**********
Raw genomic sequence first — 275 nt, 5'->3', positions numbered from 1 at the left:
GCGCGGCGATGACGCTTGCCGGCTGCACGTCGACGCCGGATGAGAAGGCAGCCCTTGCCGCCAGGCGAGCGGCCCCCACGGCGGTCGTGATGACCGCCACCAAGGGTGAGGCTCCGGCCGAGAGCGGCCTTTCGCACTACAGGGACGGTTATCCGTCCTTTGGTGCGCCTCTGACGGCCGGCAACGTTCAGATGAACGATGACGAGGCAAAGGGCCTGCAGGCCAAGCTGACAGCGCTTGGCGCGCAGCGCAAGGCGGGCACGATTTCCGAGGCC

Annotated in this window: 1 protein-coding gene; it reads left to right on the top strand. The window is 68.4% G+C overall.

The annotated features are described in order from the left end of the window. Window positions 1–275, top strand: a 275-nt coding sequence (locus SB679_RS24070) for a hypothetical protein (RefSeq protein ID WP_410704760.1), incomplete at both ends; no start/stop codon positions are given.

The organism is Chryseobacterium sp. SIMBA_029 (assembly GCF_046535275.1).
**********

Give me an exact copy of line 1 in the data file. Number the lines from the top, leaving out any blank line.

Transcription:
Raw genomic sequence first — 275 nt, 5'->3', positions numbered from 1 at the left: